The first flight was in 1920. Dismantled in 1922.
|A three-view drawing (704 x 716)|
| ENGINE||4 x Maybach IVa, 190kW|
| Take-off weight||8500 kg||18739 lb|
| Wingspan||31.0 m||102 ft 8 in|
| Length||16.6 m||54 ft 6 in|
| Wing area||106.0 m2||1140.97 sq ft|
| Max. speed||230 km/h||143 mph|
| Cruise speed||211 km/h||131 mph|
| Range w/max.fuel||1200 km||746 miles|
For further information about this astonishing aircraft see Haddow & Grosz "German Giants", Putnam, 1988 and republished recently by Brassey, available on Amazon or Abe Books.
This plane was designed for raids carried out at the very end of the war. Used to replace zeppelins this plane has not been seen in action. But if raids occured this plane might be a succsesful bomber. Because of it's speed it might be able to level out cities in just a few hours. It was planned to be seen in action by 1920-1921. It was able to outrun all allied fighters.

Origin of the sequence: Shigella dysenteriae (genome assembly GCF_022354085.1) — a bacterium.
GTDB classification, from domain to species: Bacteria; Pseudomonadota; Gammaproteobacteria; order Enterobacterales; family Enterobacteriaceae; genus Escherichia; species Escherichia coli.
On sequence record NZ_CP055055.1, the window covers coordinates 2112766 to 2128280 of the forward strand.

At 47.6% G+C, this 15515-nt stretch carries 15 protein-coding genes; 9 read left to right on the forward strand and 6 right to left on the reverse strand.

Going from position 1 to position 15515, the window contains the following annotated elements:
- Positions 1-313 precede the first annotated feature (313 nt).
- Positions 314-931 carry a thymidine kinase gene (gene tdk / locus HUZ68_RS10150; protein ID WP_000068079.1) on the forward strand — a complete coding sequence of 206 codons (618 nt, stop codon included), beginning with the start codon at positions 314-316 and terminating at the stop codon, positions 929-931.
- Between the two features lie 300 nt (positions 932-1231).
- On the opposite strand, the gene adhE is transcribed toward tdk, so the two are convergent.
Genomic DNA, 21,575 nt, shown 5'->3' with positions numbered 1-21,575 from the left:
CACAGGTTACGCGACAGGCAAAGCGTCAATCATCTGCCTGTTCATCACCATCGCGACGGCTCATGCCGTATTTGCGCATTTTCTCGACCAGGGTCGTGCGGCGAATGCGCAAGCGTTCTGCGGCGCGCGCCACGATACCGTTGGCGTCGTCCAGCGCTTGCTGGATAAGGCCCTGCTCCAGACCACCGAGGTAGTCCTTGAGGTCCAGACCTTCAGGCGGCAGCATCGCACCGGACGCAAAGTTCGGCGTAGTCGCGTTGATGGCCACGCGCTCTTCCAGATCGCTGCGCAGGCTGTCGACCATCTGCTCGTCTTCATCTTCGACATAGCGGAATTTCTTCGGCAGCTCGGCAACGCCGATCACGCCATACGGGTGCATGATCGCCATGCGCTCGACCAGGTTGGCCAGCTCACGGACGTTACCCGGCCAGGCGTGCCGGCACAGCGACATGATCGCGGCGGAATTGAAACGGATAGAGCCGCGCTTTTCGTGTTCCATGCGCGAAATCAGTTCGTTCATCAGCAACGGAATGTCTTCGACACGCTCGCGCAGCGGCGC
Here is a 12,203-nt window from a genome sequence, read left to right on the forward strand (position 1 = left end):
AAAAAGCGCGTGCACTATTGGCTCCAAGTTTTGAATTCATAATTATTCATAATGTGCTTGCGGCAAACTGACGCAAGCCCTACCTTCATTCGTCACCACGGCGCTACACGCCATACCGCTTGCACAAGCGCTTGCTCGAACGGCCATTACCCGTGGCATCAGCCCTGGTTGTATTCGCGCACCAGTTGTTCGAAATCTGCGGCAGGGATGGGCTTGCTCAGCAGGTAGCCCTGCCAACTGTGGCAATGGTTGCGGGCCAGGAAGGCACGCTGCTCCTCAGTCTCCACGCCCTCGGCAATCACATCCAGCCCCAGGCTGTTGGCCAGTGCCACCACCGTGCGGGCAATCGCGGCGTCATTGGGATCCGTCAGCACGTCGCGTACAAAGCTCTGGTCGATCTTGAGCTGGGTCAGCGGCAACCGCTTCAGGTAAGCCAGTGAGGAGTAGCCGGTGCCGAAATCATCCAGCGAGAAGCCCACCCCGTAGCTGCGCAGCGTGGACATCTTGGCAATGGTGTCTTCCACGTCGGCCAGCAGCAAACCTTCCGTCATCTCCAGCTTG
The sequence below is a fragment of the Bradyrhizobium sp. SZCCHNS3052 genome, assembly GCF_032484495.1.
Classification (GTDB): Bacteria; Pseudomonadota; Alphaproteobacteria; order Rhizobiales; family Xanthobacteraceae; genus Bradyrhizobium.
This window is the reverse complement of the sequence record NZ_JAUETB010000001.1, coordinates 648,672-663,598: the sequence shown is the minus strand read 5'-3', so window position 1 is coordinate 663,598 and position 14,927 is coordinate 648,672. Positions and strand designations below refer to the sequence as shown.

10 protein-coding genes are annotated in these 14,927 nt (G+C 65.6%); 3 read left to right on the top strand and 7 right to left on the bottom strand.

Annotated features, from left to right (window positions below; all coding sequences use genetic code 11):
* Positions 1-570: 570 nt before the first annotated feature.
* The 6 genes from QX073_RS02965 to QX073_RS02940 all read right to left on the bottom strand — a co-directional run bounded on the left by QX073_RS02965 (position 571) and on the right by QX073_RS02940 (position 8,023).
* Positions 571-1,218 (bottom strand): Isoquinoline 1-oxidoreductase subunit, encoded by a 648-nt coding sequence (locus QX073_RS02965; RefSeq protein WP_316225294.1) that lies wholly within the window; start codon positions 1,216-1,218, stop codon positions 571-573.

Designed in 1917, the Staaken E-4 was a stressed metal monocoque fuselage canatlevered monoplane 4 engined passenger aircraft with galley, w.c., baggage stowage and full communications. The most advanced aircraft of its time. Completed after the armisitice and extensively tested by the Allies who ordered it destroyed because of its potential as a bomber - it was faster than any Allied fighter of the day. The E-4's design philosophy can be seen again 20 years later in large civilian transport aircraft of the late 1930s and even the 1940s. For further information about this astonishing aircraft see Haddow & Grosz "German Giants", Putnam, 1988 and republished recently by Brassey, available on Amazon or Abe Books.
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